The US Recovery – Some Strengths & Weaknesses



By Bill Watkins, Ph.D
Edited by Gary Wartik
March 10, 2014

Every year since the Lehman Brothers’ collapse, we’ve had periods where GDP growth picks up a bit.  Every time this happens, we hear analysts and policy people declare that the recovery is finally gaining steam.  Every time disappointment follows.

One problem is that some analysts mistake normal volatility for a change in trend.  We have advice for these analysts, advice that will help them avoid embarrassing themselves anymore than they already have:  Look for three consecutive quarters of 3.5 percent real GDP growth before declaring a robust recovery.  Before that critical third quarter, express cautious optimism.  Even then, you could be premature.

Analysts often neglect the analysis of fundamentals, and that’s a problem.  Instead of looking at the forces driving economic activity, they often look at charts, and many times these charts represent such a high level of aggregation that they contain little useful information.

This was always going to be a long slow recovery.  A huge reallocation of real estate assets had to take place (see the real estate essay) and a huge amount of wealth was lost.  You don’t recover from those types of shocks quickly.

Most of the real estate reallocation has occurred.  Total wealth has more than recovered, but the distributional impacts are still slowing growth.  Real estate wealth has not fully recovered, and those whose assets are concentrated in real estate still have troubled balance sheets.  These include much of the middle class, and especially small business owners.

Perhaps more importantly from jobs perspective, small business owners have a much higher concentration of wealth in real estate than the typical American.  Over 90 percent of small business owners are home owners, and more than 50 percent own more than one piece of real estate.  Their still-over-leveraged balance sheet is slowing job growth.

That’s not all of our problems though.  Government has been part of the problem.  Governments have done everything they can to slow the transfer of real estate, deepening the recession and prolonging recovery.

Governments compounded the problem of job creation by regulation that provides perverse incentives for job creation or insurmountable barriers to expansion.  The Affordable Healthcare Act is an example of the former, while environmental regulation is probably the best example (of a long list) of the latter.

We also face serious challenges in our financial sector.  It was ravished by the recession.  For example, there have been 71,000 bank failures in the past six years.

Our financial sector is less competitive than it was prior to the recession, and the perverse incentive of Too-Big-To-Fail are still with us.  We will have another financial crisis, and because of increased concentration of bank assets in the largest ten or so banks, it could be much more costly than the most recent crisis.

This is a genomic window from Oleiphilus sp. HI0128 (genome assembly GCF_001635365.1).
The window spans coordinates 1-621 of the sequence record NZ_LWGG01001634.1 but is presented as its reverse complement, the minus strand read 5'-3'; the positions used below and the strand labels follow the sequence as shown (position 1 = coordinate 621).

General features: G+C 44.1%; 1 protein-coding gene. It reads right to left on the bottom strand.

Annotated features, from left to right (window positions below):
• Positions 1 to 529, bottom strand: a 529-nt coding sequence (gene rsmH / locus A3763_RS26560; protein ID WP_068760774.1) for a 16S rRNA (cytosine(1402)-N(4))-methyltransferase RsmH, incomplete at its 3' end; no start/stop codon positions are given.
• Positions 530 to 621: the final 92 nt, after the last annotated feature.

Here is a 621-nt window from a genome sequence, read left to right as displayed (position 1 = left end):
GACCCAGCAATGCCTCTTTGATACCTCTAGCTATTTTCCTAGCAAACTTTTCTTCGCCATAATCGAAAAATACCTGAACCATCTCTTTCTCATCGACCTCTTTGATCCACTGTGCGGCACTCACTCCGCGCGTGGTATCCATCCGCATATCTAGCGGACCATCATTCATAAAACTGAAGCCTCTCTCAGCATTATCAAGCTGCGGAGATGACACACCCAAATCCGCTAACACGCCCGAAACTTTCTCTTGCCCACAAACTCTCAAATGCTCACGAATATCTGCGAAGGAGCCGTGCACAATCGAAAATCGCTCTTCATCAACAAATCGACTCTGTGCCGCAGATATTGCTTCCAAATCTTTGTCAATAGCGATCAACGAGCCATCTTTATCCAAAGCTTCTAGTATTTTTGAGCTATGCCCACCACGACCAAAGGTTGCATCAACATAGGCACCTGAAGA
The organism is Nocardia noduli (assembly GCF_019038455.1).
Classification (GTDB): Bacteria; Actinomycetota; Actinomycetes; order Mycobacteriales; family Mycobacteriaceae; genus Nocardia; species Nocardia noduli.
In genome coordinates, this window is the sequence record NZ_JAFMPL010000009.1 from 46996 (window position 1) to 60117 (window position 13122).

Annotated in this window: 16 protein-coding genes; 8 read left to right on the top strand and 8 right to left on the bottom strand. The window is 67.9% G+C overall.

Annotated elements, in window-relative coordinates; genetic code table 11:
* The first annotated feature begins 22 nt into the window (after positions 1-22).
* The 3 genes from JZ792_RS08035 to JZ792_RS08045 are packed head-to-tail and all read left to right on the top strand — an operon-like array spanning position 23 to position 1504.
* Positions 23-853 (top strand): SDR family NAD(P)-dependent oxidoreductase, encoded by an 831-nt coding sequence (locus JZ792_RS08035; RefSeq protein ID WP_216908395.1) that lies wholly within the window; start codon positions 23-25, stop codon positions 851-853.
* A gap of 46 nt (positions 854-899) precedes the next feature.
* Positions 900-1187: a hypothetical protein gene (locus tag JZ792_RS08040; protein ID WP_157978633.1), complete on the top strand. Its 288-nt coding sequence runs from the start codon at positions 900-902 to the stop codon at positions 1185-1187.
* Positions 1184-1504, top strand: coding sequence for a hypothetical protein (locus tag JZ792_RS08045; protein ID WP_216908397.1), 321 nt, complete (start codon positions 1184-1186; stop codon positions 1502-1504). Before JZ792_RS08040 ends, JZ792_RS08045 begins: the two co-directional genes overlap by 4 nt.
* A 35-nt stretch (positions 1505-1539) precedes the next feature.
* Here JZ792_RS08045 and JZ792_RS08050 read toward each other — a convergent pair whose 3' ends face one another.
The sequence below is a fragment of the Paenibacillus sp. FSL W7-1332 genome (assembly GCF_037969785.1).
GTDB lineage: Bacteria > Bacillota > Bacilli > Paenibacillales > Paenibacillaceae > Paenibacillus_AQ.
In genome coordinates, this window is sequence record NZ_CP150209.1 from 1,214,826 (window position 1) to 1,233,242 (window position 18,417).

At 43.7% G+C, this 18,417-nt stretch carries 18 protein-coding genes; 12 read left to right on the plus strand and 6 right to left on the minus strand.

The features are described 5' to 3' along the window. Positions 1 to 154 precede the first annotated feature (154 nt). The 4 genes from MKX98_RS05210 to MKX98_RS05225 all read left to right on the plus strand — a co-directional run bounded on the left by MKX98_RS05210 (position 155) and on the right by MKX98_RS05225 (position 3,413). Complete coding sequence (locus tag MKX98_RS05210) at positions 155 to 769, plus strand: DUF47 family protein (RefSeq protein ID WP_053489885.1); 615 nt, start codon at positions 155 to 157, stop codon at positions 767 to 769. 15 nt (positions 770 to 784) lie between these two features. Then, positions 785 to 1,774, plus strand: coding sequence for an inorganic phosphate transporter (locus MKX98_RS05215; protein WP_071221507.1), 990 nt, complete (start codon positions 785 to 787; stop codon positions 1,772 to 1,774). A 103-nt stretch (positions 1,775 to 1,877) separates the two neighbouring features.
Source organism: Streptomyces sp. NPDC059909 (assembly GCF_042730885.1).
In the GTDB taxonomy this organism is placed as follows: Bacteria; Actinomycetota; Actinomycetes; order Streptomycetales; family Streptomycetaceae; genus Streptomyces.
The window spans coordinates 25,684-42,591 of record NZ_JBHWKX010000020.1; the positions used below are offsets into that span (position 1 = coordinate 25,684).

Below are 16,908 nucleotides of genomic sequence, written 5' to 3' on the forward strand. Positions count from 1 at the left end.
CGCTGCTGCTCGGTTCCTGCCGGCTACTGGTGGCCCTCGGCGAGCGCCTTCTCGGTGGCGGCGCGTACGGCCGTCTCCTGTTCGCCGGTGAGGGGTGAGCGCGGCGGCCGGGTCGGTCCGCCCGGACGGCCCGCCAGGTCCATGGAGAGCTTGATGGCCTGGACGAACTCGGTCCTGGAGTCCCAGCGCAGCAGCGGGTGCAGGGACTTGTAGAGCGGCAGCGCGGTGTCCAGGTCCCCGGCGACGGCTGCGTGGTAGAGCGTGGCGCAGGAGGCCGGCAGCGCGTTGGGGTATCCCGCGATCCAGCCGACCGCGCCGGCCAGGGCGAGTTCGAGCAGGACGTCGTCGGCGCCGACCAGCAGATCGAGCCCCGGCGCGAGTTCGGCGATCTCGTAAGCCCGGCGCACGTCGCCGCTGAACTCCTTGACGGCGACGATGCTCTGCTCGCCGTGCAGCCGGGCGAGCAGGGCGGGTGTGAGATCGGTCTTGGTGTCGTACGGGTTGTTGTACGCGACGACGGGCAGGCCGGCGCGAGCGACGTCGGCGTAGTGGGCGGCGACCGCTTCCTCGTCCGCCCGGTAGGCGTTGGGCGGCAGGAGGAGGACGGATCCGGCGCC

We also believe that the concentration of banking assets is impairing small business’s ability to access capital necessary for job creation.  This is part of a long-term trend.  The United States now has about half the number of banks that is had at the beginning of the 1990s.  Because of population growth, the ratio of banks to population has seen a far steeper decline.  We note with approval the small increase in 2013:

On top of the problems created by government and the challenges in the financial sector, demographics are slowing our growth.  The Federal Reserve estimates that about a third of the decline in our workforce is a result of retiring Baby Boomers.

Finally, technology may be causing unemployment.

That’s a strange thing for an economist to say.  People have worried about technology generating unemployment since the beginning of the industrial revolution, but the industrial expansion since the industrial revolution has been accompanied by explosive job and population growth.

That said, there have been disruptions as people adapted to a rapidly changing environment.  A displaced worker’s skill set may not match job demand.  The more rapidly the technology is changing, the more people who will find themselves in these circumstances.

This idea is getting some serious consideration, led by Arnold Kling.  He’s given it the name Patterns of Sustainable Specialization and Trade (PSST).  Kling argues persuasively that the depression was a time of very rapid technological change, and that change contributed to persistent high unemployment.  George Orwell’s Down and Out in Paris and London provides a moving vignette of the challenges the displaced faced and the human costs of the displacement.

If PSST is a significant contributor to our current high unemployment, the policy prescriptions are very different than those of Keynesian models, Austrian models, or Classical models.  We provide policy recommendations in our US Forecast essay.

Given all these factors, we don’t expect to be declaring a robust economy this year.

For more information, visit Vision Economics.

 

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